The Economic Burden of Poor Health in Kenya
By Winnie Nyamboki
The economics literature identifies health as having both direct and indirect effects on the population as well as a country’s output. Economists have argued that a healthier workforce is more productive and this is an illustration of the direct effect. The indirect effect is mostly analysed from a long-term perspective. For example, healthy individuals are less likely to be absent from school thereby diminishing the quality of their education and impacting labour market outcomes over time. The economic burden that is associated with poor health outcomes poses a twofold threat to any economy. Over and above the macroeconomic costs of ill health which are linked to variables like Gross Domestic Product (GDP), mounting evidence shows that microeconomic costs are also significant. Besides the diminished capacity to work, the dilemma of dealing with additional medical and related expenditures can be catastrophic, making households and individuals vulnerable to poverty.
The Government of Kenya, through its ‘Big Four’ agenda , is keen on providing universal health coverage by 2022 to guarantee quality and affordable health care for all. While such an initiative goes a long way in redistributing health resources, Kenya is struggling to cope with the burden of traditional communicable diseases, which continue to account for a sizeable share of health spending. Notably, over the 2012 - 2013 period, the total health expenditures on HIV/AIDS, malaria, TB, diarrhoeal diseases, nutritional deficiencies, vaccine preventable diseases, and diseases of the respiratory system amounted to 106 billion Kenya shillings, which translates to approximately 3% of our GDP. With such huge investments, favourable health outcomes are expected. However, these diseases are among the key drivers of both morbidity and mortality, which describe rates of poor health and death, respectively, among the Kenyan population. According to recent data from the Kenya National Bureau of Statistics, morbidity cases for both communicable and non - communicable diseases have increased from 31.2 million in 2007 to 47 million cases in 2015. Malaria and diseases of the respiratory system continue to be the leading causes of morbidity and together account for 55.3% of all reported morbidity cases in 2015. While the prevalence of these conditions is still rising, it is not clear how this affects labour supply in the Kenyan context.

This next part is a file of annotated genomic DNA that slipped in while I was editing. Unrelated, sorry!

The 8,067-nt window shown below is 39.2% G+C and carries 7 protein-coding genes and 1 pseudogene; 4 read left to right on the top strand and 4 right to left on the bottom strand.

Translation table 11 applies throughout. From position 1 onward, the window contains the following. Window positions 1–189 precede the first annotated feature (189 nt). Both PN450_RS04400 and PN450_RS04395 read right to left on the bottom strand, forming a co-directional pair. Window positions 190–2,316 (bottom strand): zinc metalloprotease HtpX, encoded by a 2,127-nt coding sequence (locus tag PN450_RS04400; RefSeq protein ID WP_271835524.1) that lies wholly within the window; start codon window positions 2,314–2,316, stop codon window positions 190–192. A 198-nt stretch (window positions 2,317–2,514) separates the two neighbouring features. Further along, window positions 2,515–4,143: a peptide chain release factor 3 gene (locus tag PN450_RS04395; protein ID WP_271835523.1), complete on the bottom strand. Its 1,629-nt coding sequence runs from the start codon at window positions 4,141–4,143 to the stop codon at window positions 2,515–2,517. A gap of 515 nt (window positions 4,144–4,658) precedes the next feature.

Previous studies on the relationship between health status and labour market behaviour have generally focused on developed countries. The findings suggest that the relationship between health and labour market outcomes remains ambiguous owing to measurement errors, reverse causality, and omitted variable bias. First and foremost, there is no universal consensus on what really constitutes health. Secondly, there may be other unmeasured factors such as time preferences, risk, and motivation, that simultaneously affect both health and labour supply. These factors all introduce significant complexities when analysing this relationship. Additionally, while self- assessed summary measures of health have been studied widely (i.e. individuals are asked to rate their health on a scale of 1 to 5 where “1 = poor health” to “5 = excellent health”), little attention has been paid to the contribution of specific health conditions on the capacity to work, with a few exceptions in developed countries which concentrate on certain types of chronic illnesses.
It is against this background that my PhD research aims to examine and quantify the contribution of specific types of acute illness on the propensity to participate in the labour market in Kenya. This study focuses on four disease groups: malaria, diseases of the respiratory system, stomach ache complications, as well as injuries resulting from burns, fractures, wounds, and poisoning. These four acute conditions were responsible for 68.9% of Kenya's morbidity burden in 2015. In particular, I will: (1) explore the association between health and participation outcomes across socioeconomic and demographic variables, (2) examine and compare the labour supply outcomes of groups with different acute diseases, and (3) test whether is there a bidirectional relationship between participation in the workforce and specific acute illnesses outcomes among the working age population (“endogeneity”). I anticipate that this research will provide sound economic analysis on the burden of illness and injuries in Kenya, and provide important evidence for investment targeting specific diseases at both the National and County levels.
ABOUT THE AUTHOR
Winnie Adhiambo Nyamboki is an Economist at the National Treasury and is a Ph.D. student at the University of Nairobi’s School of Economics. Her research title is “The Economic Consequences of Poor Health in Kenya”. She is passionate about contributing to the economic aspects of different health outcomes in Kenya.